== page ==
The biological behavior of the novel SARS-CoV-2 virus is both fascinating and perplexing.
One of the incompletely understood findings in early published clinical case series studies from various geographies, especially in critically ill patients as well as autopsy findings, is a hypercoagulable state (increased clotting of blood) and the predisposition to thrombosis.1, 2, 3
The term COVID-19-associated coagulopathy (CAC) has been coined.
Venous thromboembolism, including deep vein thrombosis and pulmonary embolism, as well as arterial thrombosis – although less prevalent – have been reported. Pulmonary embolism is the most frequent thrombotic complication.2 On the other hand, bleeding complications in patients with COVID-19 appear to be uncommon.4
Abnormalities in coagulation parameters including elevated fibrinogen and D-dimer, with minimal change in PT (prothrombin time), aPTT (activated partial thromboplastin time), and platelet count paint the typical clinical picture of CAC in hospitalized COVID-19 patients in the early stage of the infection. While such findings are associated with a high risk of thrombosis, a sudden drop in fibrinogen and platelet counts later in a disease course may signal the development of acute disseminated intravascular coagulation (DIC), where bleeding is the major outcome. Although a distinct clinical entity, DIC can also complicate severe COVID-19 infection.
Coagulation studies have shown a normal or slightly prolonged aPTT which measures the intrinsic (blood vessel related) clotting pathway and might indicate an increased risk of bleeding.
The significance of this observation is still not completely understood, and in a small case series from the U.K., the lupus anticoagulant, which leads to an artifactual prolongation of the aPTT, was found in 91% of patients.5 This finding, as well as any mild thrombocytopenia, should not, however, according to the authors, preclude the use of anticoagulation prophylaxis.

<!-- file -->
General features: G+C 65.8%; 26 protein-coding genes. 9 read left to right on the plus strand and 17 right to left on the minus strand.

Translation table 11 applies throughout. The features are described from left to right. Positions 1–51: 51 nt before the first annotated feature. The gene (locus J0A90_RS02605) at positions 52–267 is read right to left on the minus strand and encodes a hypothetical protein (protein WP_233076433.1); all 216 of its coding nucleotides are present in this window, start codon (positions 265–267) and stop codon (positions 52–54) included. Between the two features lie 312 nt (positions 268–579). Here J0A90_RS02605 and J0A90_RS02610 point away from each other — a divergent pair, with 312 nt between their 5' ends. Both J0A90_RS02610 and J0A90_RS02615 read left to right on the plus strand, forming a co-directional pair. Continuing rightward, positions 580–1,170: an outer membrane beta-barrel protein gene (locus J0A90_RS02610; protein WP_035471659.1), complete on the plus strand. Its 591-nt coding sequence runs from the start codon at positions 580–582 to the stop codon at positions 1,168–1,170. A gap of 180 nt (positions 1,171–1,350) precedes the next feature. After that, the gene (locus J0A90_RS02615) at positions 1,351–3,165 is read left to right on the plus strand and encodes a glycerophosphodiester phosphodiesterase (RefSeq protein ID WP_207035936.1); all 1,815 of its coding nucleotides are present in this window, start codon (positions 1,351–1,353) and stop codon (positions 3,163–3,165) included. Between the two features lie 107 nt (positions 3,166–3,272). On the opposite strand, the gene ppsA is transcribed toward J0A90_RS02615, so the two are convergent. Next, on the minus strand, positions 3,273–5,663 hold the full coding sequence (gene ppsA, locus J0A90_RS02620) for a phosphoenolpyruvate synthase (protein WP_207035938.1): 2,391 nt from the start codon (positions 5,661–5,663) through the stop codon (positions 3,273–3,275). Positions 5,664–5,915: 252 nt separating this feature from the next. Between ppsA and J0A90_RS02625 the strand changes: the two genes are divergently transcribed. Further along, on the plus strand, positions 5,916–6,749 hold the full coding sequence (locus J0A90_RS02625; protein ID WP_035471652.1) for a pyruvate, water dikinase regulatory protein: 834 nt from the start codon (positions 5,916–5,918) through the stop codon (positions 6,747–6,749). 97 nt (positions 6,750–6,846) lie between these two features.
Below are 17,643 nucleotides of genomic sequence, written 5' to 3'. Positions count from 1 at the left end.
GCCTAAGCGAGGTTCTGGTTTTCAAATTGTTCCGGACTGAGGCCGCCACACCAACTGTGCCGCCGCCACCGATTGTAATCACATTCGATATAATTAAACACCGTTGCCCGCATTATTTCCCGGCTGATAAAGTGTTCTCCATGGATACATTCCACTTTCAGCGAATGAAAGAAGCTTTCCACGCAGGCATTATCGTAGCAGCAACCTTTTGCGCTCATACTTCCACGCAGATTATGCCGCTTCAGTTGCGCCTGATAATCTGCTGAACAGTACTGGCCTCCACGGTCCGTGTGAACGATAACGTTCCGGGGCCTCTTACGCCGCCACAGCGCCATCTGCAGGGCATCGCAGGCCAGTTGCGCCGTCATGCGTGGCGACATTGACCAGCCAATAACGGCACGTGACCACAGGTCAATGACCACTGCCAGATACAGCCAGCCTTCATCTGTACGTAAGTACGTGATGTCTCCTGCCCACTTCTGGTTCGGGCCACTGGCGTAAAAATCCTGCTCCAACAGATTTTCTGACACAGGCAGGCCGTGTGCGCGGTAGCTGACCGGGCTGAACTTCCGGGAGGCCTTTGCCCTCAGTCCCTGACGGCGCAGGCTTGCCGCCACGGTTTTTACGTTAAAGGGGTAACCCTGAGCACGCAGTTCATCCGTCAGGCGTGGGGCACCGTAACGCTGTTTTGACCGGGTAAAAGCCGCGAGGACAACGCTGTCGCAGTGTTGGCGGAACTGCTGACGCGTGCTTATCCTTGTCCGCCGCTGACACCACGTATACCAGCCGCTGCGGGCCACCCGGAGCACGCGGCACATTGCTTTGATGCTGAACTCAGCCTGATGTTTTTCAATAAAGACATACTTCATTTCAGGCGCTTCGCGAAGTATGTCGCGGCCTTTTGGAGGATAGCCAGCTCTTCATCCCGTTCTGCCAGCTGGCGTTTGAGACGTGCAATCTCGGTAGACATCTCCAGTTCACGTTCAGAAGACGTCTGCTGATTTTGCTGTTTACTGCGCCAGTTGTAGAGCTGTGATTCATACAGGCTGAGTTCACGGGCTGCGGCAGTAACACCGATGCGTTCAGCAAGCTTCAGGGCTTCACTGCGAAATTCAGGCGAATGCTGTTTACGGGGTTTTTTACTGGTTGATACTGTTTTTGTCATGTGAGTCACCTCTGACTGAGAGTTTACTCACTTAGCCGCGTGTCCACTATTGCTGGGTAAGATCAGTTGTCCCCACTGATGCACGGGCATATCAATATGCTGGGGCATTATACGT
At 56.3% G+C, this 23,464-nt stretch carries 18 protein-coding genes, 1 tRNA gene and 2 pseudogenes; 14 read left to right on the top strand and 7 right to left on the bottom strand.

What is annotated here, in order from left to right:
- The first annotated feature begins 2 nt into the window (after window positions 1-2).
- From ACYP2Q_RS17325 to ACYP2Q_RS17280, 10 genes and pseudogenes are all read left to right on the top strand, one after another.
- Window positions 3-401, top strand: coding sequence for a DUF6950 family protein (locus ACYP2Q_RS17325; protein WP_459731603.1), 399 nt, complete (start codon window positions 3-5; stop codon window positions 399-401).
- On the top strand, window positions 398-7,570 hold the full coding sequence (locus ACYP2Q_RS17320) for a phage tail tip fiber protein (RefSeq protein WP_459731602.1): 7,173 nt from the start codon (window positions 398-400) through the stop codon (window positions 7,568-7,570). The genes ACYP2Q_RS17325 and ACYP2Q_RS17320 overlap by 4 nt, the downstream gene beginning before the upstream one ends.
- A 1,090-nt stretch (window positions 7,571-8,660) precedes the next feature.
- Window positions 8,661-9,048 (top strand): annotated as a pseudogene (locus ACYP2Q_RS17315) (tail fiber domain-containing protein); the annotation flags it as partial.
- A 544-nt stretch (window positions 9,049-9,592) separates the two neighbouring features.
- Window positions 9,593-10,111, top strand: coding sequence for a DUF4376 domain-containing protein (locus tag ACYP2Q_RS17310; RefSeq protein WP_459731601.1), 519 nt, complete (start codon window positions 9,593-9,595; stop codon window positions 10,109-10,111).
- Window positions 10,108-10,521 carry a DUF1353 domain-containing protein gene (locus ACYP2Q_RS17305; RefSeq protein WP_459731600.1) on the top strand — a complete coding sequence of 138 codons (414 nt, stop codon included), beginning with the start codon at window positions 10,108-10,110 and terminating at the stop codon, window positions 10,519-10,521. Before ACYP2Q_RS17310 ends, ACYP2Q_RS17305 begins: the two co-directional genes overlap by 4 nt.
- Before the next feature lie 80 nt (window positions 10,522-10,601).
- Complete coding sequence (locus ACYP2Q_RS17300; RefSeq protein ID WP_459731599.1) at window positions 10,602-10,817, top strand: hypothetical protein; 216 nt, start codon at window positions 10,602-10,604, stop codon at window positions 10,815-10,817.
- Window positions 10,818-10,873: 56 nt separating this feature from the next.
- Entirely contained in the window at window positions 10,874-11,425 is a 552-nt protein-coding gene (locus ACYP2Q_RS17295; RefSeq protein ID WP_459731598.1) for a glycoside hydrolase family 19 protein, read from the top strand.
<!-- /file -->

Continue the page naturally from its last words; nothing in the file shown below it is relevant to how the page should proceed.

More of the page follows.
Significantly elevated D-dimer levels (a protein fragment produced when a blood clot dissolves) have been found on testing, along with the observation that higher levels appear to predict mortality.4 The American Society of Hematology (ASH) advises that a normal D-dimer is enough to exclude the diagnosis of pulmonary embolism, but that an increased D-dimer in the context of a congruent clinical picture (and mindful that symptoms of pulmonary embolism overlap with COVID-19), requires additional imaging to exclude or confirm the diagnosis of a pulmonary embolism.6
The necessary components for hypercoagulability are present in all severe infections namely immobilization, endothelial damage, and excess circulating prothrombotic mediators – and COVID-19 is no exception. And even despite clotting prophylaxis interventions, the risk of thrombosis remains high in the latter group. Microvascular thrombosis has been observed in the lungs and may explain why some people experience critically low blood-oxygen readings and why mechanical ventilation has been of varying benefit.7 The microvascular thrombosis is seen in an environment of marked inflammatory changes.
Arterial thrombosis involving the central nervous system, heart, and limbs has been reported.8 Of note in a relatively small U.S. case series and uncharacteristic of the usual presentation of a stroke, is this presentation occurring in younger patients (all were under age 50) with relatively mild symptoms and the disproportionate involvement of the large central nervous system vessels.9 Large vessel involvement in this and other series in more severely affected individuals has also prompted support for thromboprophylaxis in patients.2
What seems to be the underlying mechanism leading to a hypercoaguable state?